RICHMOND — For the third time, Richmond officials will seek bids from a contractor to clean up a property in town.

Richmond Town Manager Adam Garland is expected to start advertising this week for contractors to bid on the job of clearing a list of items from 640 Alexander Reed Road, the property of David Smith.

Richmond elected officials, who have been frustrated by the lack of action, would like the items removed no later than March 31.

In October 2017, Richmond officials secured an order from a Sagadahoc County court authorizing them to remove some vehicles and other equipment from the property.

No one responded to a request for bids that went out in the summer of 2018. The second, issued earlier this fall, drew interest from two companies: Ford Enterprises for $20,000 and Bob’s Auto for $28,000, as well as debate from town elected officials about whether either company could complete the work for the price stated.

After speaking with the bidders at a selectmen’s meeting, they decided the companies could not.

David B. Smith

This time around, Garland said, the bid package includes detailed specifications on what items are to be removed, which mirrors what’s in the court order, as well as a sample contract. The successful bidder will have five days to complete the job.

Richmond elected officials have been frustrated about their inability to follow through on the court order.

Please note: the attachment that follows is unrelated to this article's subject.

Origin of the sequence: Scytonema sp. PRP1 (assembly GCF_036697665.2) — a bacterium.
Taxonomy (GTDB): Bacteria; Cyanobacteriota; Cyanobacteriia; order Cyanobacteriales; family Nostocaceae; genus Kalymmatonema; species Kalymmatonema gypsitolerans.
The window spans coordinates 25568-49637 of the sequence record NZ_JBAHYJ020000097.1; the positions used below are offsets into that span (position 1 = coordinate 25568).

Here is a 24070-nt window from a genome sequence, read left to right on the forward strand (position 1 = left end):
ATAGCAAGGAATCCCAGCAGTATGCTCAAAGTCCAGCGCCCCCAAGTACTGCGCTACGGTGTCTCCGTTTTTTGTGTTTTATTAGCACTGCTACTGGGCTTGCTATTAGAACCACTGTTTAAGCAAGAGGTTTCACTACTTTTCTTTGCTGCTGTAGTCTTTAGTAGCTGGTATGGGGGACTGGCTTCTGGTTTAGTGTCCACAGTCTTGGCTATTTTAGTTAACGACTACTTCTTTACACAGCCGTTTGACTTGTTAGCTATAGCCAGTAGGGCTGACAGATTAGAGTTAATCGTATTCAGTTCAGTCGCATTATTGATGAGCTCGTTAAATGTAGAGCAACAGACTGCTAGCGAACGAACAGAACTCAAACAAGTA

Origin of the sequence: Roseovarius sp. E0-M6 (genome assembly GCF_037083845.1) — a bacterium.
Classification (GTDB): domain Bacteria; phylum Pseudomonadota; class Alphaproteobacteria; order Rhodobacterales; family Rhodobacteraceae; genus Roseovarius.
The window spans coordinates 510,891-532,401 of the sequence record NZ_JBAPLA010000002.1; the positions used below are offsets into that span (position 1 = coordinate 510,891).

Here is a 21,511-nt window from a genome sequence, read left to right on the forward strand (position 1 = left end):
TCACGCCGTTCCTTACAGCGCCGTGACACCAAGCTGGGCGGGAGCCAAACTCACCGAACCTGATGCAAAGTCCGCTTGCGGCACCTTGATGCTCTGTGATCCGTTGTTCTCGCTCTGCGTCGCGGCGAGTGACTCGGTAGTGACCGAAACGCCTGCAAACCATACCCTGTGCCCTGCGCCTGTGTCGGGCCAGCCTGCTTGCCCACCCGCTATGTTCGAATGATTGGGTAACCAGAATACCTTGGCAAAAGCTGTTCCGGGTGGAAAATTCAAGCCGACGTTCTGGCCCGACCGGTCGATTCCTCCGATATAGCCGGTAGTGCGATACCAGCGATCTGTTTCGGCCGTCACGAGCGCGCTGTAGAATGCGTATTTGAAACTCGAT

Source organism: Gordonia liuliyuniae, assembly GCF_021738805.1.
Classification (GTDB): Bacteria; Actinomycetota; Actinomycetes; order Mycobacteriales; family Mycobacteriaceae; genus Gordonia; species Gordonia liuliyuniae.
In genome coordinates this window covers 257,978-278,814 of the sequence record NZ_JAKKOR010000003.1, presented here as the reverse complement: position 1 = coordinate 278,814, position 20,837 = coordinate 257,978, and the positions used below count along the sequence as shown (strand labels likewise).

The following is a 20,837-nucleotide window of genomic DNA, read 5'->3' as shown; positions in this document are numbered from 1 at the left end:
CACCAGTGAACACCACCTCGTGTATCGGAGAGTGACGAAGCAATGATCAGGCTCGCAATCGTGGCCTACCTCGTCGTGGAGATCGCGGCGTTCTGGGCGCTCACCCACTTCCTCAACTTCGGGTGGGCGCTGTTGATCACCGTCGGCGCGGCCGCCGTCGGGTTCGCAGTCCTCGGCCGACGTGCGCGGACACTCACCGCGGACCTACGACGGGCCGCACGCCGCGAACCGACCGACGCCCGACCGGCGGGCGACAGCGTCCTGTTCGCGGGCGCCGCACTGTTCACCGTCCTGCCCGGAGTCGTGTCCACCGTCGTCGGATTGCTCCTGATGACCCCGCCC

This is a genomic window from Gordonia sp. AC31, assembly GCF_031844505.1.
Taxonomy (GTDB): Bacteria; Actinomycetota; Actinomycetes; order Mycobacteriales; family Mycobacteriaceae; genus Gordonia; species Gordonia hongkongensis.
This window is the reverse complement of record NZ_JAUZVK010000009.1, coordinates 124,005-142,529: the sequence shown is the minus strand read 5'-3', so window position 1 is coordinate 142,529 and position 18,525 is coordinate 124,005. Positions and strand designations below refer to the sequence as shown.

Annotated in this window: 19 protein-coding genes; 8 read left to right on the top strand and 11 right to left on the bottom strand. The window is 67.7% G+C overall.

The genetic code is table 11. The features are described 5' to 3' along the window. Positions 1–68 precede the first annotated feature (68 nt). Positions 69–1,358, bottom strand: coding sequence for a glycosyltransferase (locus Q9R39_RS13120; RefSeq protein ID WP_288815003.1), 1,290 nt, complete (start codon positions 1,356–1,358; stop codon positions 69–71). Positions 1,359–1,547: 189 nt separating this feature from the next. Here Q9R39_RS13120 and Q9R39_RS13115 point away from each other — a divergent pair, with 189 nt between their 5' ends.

“We have to do this or pull the ordinance off the books,” Selectman Robert Bodge said at Monday’s selectmen’s meeting. “We have a decision to make and an ordinance to uphold.”

Smith’s property of about 100 acres is located in the town’s agricultural zone. On it are vehicles, tanks and scrap items and materials that he sells. Some are visible from to Alexander Reed Road.

While the court order requires that nothing be within 50 feet of the road, the town’s setback requirement is 25 feet from the road.

In an interview earlier this year with the Kennebec Journal, Smith said he’s been selling materials from his property since 1987. He has said that what’s asked for in the court order and what the town ordinance says don’t match and that conflict needs to be resolved.

Several of Smith’s neighbors have said they don’t have a problem with his property.

While the court order, which carries with it a fine for not complying, did not decree a deadline for the removal of vehicles and other items, Garland said if the town fails to take action and allows the fines to continue to build, the town might be considered negligent.

After some discussion about a reasonable deadline, town officials settled on the end of March.

Jessica Lowell — 621-5632

[email protected]

Twitter: @JLowellKJ

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